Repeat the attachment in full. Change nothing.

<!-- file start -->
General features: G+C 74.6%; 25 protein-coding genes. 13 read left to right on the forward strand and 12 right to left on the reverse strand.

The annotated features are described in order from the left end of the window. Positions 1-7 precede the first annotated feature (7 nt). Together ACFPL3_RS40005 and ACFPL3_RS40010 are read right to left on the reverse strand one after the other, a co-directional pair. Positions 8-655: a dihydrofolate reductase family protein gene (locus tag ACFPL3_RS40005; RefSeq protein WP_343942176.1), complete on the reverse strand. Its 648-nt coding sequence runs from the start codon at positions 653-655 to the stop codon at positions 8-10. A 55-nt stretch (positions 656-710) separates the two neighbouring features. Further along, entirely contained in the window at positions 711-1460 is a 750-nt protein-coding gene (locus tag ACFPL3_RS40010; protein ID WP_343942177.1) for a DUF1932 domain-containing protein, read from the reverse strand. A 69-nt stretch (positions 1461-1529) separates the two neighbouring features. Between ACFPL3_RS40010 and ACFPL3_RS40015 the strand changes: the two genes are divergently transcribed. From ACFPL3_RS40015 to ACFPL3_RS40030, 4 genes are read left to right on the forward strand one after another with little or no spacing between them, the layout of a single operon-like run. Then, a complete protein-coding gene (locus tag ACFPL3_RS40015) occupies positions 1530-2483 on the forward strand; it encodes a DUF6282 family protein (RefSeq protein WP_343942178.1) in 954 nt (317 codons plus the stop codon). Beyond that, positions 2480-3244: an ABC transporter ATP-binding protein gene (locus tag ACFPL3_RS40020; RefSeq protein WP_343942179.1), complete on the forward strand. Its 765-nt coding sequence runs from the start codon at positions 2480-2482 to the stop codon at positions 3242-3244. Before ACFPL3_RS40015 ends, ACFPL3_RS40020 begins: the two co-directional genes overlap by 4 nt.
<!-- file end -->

General features: G+C 74.6%; 25 protein-coding genes. 13 read left to right on the forward strand and 12 right to left on the reverse strand.

The annotated features are described in order from the left end of the window. Positions 1-7 precede the first annotated feature (7 nt). Together ACFPL3_RS40005 and ACFPL3_RS40010 are read right to left on the reverse strand one after the other, a co-directional pair. Positions 8-655: a dihydrofolate reductase family protein gene (locus tag ACFPL3_RS40005; RefSeq protein WP_343942176.1), complete on the reverse strand. Its 648-nt coding sequence runs from the start codon at positions 653-655 to the stop codon at positions 8-10. A 55-nt stretch (positions 656-710) separates the two neighbouring features. Further along, entirely contained in the window at positions 711-1460 is a 750-nt protein-coding gene (locus tag ACFPL3_RS40010; protein ID WP_343942177.1) for a DUF1932 domain-containing protein, read from the reverse strand. A 69-nt stretch (positions 1461-1529) separates the two neighbouring features. Between ACFPL3_RS40010 and ACFPL3_RS40015 the strand changes: the two genes are divergently transcribed. From ACFPL3_RS40015 to ACFPL3_RS40030, 4 genes are read left to right on the forward strand one after another with little or no spacing between them, the layout of a single operon-like run. Then, a complete protein-coding gene (locus tag ACFPL3_RS40015) occupies positions 1530-2483 on the forward strand; it encodes a DUF6282 family protein (RefSeq protein WP_343942178.1) in 954 nt (317 codons plus the stop codon). Beyond that, positions 2480-3244: an ABC transporter ATP-binding protein gene (locus tag ACFPL3_RS40020; RefSeq protein WP_343942179.1), complete on the forward strand. Its 765-nt coding sequence runs from the start codon at positions 2480-2482 to the stop codon at positions 3242-3244. Before ACFPL3_RS40015 ends, ACFPL3_RS40020 begins: the two co-directional genes overlap by 4 nt.